How to Solicit
Grants and Foundations
• Grant - non-repayable funds disbursed by one
party; often a government department,
corporation, foundation or trust, to a recipient,
educational institution, business or an individual.
• Foundation - a legal categorization of nonprofit
organizations that will typically either donate
funds and support to other organizations, or
provide the source of funding for its own
charitable purposes.
People who Benefit from
• Undergraduate and Graduate Students
• Non-Profit Organizations
• Small Businesses
• Schools
Considerations for Grant
• Most grants are made to fund a specific project
and require some level of compliance and
• Other grants can be given to individuals, such as
victims of natural disasters or individuals who
seek to open a small business.
Grant Writing
• The grant writing process involves an applicant
submitting a proposal to a potential funder, either on the
applicant's own initiative or in response to a Request for
Proposal from the funder.
• Most grant applications involve the following:
Cover Letter
Executive Summary
Problem Statements/Need Description
Supporting Material
Considerations for Foundation
• Businesses, Groups, or Local Teams are
considered for a donation from a foundation if
they ask for a donation.
• You must go to a foundation to ask for a money,
the foundation will not come to you and ask to
give you money.
Research Tools to Locate
• http://www.dummies.com/how-to/content/theessentials-of-finding-and-applying-for-agrant.html
• Foundations are usually local and are found by
searching for non-profits in the area.
• Grants most often come from a wide range of
government departments or an even wider
range of public and private trusts and
Advantages Gained by Local vs.
National Businesses
• Local Business
• You can get more of a personal meeting with the
• More than likely an individual in the community
has won the particular grant
• National Business
• More opportunities for money at the national
• Usually with easily recognizable company
Following Up with
Importance of Following Up
• Most prospects don’t say “Yes” the first time by.
• Prospects want to know that you care about the
business they are willing to offer you.
• Sometimes the prospect just needs a little reminder
that you are still interested.
How do you follow up?
1. Keep all the business cards you have collected and
any leads in a safe place.
• You may have to follow up more than once with prospective
2. Make an effort to remember new faces and names
when meeting business prospects.
3. Make your initial follow up with business prospects
within 24 to 48 hours of your first contact with the
• You can use a quick call, letter or a brief email to do so.
4. Leave an optimistic, professional and friendly
message if you call a business prospect and the
answering machine picks up.
5. Continue to follow up, according to your sales policy.
• Some companies use a standard follow-up process, making
contact at 24 hours, 72 hours and 2 weeks
6. Update your database any time you try to contact or
do contact prospective clients.
• This can help you tailor your proposal each time you talk
Ways to Follow Up w/
Potential Prospects
• Fax
• Phone call
• Ex: This is Such And Such from My Organization. I just
wanted to follow up on the sponsorship request I sent. Do
you have a few seconds?
• Letter
• Face-to-face
• Email
An event organizer is most likely to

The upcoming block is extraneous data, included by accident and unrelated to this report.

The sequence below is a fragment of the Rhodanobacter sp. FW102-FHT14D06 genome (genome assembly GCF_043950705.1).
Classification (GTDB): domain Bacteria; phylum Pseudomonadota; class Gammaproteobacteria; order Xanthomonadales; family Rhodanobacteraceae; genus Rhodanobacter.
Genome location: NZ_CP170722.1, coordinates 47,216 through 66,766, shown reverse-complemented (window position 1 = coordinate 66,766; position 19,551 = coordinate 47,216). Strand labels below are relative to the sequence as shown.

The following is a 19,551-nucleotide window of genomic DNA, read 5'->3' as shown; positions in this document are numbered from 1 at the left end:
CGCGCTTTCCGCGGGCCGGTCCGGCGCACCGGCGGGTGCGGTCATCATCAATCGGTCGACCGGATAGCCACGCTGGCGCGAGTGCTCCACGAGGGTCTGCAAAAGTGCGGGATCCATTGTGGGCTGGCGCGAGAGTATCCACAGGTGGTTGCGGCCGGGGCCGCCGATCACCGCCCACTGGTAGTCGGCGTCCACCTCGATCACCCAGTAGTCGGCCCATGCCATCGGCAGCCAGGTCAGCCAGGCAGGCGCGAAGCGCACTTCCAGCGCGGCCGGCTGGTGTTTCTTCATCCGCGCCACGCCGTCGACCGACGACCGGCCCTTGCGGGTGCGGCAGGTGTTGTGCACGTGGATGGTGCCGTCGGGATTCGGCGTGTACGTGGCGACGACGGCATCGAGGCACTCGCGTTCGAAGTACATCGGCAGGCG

receive grant or foundation funding if the
• Benefits the community. Some event organizers ask the government
or an independent organization for money, or a grant, to support
certain event activities. To receive a grant, the requestor usually
goes through an extensive application and interview process. Many
applicants do not receive grant or foundation money because of the
limited availability of money, which makes the process very
competitive. Event organizers are more likely to receive grant or
foundation funding if the event benefits the community. For
example, an event to raise awareness about homelessness is more
likely to receive grant money than a personal event, such as a family
reunion or a wedding. Although criteria to qualify for grant or
foundation funding varies by government agency or foundation
organization, the amount of media coverage, the appearance of
celebrities, and size of a target market are not usually the most
important considerations.
To obtain operating funds, a not-for-profit
sport camp for underprivileged children
might seek
• Grant or foundation monies. Many nonprofit groups rely on
government support or contributions so they can operate. An
organization that serves the community by running a sport
camp for underprivileged children may qualify for grant or
foundation monies. To obtain grant or foundation moneys, the
not-for-profit organization usually goes through an extensive
application and interview process, so the requestor should be
familiar with and meet the necessary criteria for funding.
Capital-improvement loans could be costly to the organization.
The government, rather than the community, gives tax refunds
to those who qualify. Celebrity endorsements do not provide
operating funds.
What do amateur sport organizations often
solicit in order to be able to operate?
• Grant money. Many amateur sport organizations are nonprofit
groups that rely on government support or contributions so
they are able to operate. These organizations often solicit
grant money from foundations or other groups that give
money to worthy causes. For example, youth athletic
programs often solicit grant money from local foundations to
purchase equipment and uniforms. Amateur sport
organizations do not solicit media coverage or free publicity in
order to be able to operate. Organizations solicit playing
locations, such as school gymnasiums, rather than playing
The End

2.03A Solicit Grant/Foundation Money